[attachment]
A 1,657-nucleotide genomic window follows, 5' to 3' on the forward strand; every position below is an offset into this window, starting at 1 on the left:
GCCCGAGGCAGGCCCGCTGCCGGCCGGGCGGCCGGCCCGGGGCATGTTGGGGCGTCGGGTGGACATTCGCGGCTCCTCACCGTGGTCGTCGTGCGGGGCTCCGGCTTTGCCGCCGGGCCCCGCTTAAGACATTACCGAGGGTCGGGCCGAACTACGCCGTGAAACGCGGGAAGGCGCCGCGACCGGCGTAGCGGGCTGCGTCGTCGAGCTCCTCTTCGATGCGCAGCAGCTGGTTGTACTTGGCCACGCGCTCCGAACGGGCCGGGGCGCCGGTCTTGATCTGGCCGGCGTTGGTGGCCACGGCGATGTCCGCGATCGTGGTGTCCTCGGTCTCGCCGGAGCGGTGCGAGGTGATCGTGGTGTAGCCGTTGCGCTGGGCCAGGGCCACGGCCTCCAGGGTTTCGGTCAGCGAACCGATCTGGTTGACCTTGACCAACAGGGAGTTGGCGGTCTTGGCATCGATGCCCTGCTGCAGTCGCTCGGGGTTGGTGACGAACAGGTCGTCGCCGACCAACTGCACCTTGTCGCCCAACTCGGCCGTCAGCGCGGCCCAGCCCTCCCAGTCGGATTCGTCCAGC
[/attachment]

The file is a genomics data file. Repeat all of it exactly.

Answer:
A 1,657-nucleotide genomic window follows, 5' to 3' on the forward strand; every position below is an offset into this window, starting at 1 on the left:
GCCCGAGGCAGGCCCGCTGCCGGCCGGGCGGCCGGCCCGGGGCATGTTGGGGCGTCGGGTGGACATTCGCGGCTCCTCACCGTGGTCGTCGTGCGGGGCTCCGGCTTTGCCGCCGGGCCCCGCTTAAGACATTACCGAGGGTCGGGCCGAACTACGCCGTGAAACGCGGGAAGGCGCCGCGACCGGCGTAGCGGGCTGCGTCGTCGAGCTCCTCTTCGATGCGCAGCAGCTGGTTGTACTTGGCCACGCGCTCCGAACGGGCCGGGGCGCCGGTCTTGATCTGGCCGGCGTTGGTGGCCACGGCGATGTCCGCGATCGTGGTGTCCTCGGTCTCGCCGGAGCGGTGCGAGGTGATCGTGGTGTAGCCGTTGCGCTGGGCCAGGGCCACGGCCTCCAGGGTTTCGGTCAGCGAACCGATCTGGTTGACCTTGACCAACAGGGAGTTGGCGGTCTTGGCATCGATGCCCTGCTGCAGTCGCTCGGGGTTGGTGACGAACAGGTCGTCGCCGACCAACTGCACCTTGTCGCCCAACTCGGCCGTCAGCGCGGCCCAGCCCTCCCAGTCGGATTCGTCCAGC